On Friday, February 9, 2018, the Bipartisan Budget Act of 2018 (the “Act”) was signed into law by President Trump, ending a brief government shutdown that began at 12:01 a.m. on Thursday, February 8, 2018. In addition to creating a two-year budget deal, the Act includes a number of important employee benefit changes – most notably to the hardship withdrawal rules for defined contribution plans – as generally described below.

Hardship Withdrawals

Effective for plan years beginning after December 31, 2018, the Act makes a number of changes to the rules governing hardship withdrawals from defined contribution plans (i.e., 401(k) and 403(b) plans). Notably, the Act:

  • Directs the Department of Treasury to modify IRS regulations to remove the six month suspension requirement for employee contributions to all plans maintained by the employer following a hardship withdrawal.
  • Amends the Internal Revenue Code to (1) expand the plan assets from which a participant may take a hardship withdrawal to include qualified nonelective contributions (QNECs), qualified matching contributions (QMACs), and earnings on QNECs, QMACs and employee contributions (even if these contributions and earnings were credited to the participant’s account after 1988); and (2) provide that a participant may take a hardship withdrawal before requesting a plan loan.

It is worth noting that this is not the first time that we have seen these changes proposed to the hardship withdrawal rules, as some or all of the changes were included in early versions of the tax reform bills that passed in the House and Senate last year. However, those proposed changes did not remain in the final tax reform bill as it worked its way through the legislative process and onto President’s Trump desk for signature on December 22, 2017. (Please see our previous alert for more information on the final version of the tax reform bill.)

It appears that the removal of the six month suspension requirement applies to hardship withdrawals actually made in plan years beginning after 2018. However, it’s not clear whether the removal of the six month suspension requirement may also be applied to a suspension that begins in 2018 (or begins in early 2019 as the result of a hardship withdrawal that is made in late 2018), and continues into the 2019 plan year. It also seems that the expansion of sources available for hardship withdrawals and the ability to take a hardship withdrawal before requesting a plan loan may be optional, and not required changes. It would be helpful if the Department of Treasury provided some additional clarification.

The Department of Treasury has one year from the enactment date of the Act (i.e., February 9, 2019) to modify the IRS regulations to remove the suspension requirement. In the meantime, it is important that employers consider these changes, and speak with their Seyfarth employee benefits attorney about next steps. We also expect that pre-approved plan providers will be reviewing their underlying base plan documents and adoption agreements in anticipation of these changes, and preparing amendments to these documents.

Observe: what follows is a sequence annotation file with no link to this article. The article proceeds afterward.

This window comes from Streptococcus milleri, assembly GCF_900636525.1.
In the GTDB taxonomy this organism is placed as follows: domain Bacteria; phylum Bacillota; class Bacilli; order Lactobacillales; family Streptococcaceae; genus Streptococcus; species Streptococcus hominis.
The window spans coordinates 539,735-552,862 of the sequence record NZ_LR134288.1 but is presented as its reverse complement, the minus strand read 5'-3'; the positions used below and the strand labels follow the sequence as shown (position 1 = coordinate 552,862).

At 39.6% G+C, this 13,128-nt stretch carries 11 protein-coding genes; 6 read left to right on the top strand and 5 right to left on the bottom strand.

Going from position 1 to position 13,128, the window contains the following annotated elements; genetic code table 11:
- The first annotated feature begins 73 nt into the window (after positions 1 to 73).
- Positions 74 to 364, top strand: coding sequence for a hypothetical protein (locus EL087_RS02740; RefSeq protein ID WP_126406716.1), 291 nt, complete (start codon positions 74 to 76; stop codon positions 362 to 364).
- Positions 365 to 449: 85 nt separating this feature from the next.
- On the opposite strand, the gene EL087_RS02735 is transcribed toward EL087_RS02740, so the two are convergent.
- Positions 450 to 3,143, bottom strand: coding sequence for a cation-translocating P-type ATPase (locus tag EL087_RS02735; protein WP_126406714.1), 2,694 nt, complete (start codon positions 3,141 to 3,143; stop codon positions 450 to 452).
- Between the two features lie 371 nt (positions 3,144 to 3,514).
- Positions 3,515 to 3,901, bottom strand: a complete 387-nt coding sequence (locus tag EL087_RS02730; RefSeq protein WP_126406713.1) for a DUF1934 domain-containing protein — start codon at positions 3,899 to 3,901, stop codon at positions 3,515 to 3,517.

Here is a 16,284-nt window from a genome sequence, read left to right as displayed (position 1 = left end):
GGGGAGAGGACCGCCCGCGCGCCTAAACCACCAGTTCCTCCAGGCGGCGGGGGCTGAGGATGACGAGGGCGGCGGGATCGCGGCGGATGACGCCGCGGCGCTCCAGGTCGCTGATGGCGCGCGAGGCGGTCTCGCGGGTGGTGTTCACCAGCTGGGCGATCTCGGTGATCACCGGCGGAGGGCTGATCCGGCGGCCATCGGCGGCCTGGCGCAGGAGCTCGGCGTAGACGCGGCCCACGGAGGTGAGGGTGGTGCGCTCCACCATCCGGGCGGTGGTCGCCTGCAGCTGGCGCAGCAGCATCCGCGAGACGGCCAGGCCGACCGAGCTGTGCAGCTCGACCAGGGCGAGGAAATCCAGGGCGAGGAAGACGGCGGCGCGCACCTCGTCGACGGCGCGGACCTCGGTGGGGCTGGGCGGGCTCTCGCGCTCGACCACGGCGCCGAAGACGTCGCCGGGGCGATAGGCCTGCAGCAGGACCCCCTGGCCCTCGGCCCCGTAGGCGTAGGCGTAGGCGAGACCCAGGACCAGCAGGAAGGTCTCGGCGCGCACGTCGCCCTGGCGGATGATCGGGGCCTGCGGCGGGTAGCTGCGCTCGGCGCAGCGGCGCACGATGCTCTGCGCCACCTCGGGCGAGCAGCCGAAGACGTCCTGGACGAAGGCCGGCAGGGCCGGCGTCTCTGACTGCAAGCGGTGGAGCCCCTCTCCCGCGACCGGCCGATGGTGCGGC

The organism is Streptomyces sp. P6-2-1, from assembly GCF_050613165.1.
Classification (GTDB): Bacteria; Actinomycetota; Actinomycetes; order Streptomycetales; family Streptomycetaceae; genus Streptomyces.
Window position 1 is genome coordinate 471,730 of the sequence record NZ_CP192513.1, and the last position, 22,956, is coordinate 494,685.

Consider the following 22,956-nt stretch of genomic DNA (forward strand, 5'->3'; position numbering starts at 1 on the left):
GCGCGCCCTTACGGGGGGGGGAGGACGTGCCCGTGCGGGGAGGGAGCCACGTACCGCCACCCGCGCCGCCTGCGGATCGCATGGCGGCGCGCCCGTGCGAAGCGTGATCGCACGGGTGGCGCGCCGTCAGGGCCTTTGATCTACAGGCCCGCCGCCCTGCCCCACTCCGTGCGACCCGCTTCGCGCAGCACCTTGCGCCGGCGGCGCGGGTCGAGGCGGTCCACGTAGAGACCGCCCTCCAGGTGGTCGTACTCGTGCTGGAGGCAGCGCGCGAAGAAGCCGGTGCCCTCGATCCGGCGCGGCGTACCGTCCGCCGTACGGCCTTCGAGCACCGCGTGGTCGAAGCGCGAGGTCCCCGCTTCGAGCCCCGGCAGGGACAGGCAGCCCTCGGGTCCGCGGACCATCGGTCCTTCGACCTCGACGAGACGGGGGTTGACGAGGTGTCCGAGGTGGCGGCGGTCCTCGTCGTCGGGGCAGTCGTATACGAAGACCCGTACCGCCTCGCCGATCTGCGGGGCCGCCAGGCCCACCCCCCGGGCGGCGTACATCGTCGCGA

Additional Highlights

Some of the other notable retirement and health-related provisions within the Act include the following:

  • Disaster Relief for California Wildfire Victims. The Act provides disaster relief to the victims of the 2017 California wildfires that is similar to the relief provided to victims of Hurricanes Harvey, Maria and Irma under legislation passed last year, including an increased limit for plan loans, the availability of “qualified wildfire distributions” of up to $100,000 without penalty and the ability to recontribute certain distributions. Plans are not required to offer this relief, but if they choose to do so, a plan amendment reflecting these provisions must be adopted no later than the last day of the first plan year beginning on or after January 1, 2019 (i.e., December 31, 2019 for calendar year plans).
  • Relief for Improper IRS Levy on Retirement Accounts. Effective January 1, 2018, the Act allows an individual who receives a refund of retirement plan amounts that were subject to a wrongful levy by the IRS to recontribute those amounts (plus interest) to the plan or an IRA to prevent taxation. The amounts must be recontributed by the individuals’ tax filing deadline (including extensions) for the year of the refund to take advantage of this relief.
  • Joint Select Committee on Solvency of Multiemployer Pension Plans. The Act establishes a joint Congressional committee to address solvency concerns facing certain multiemployer pension plans and the Pension Benefit Guaranty Corporation.
  • Children’s Health Insurance Program (CHIP). The Act extends CHIP for an additional four years. This extension, in conjunction with the six-year extension that was passed by Congress last month in the bill that ended the January 2018 government shutdown, means that CHIP will now be fully funded through at least fiscal year 2027.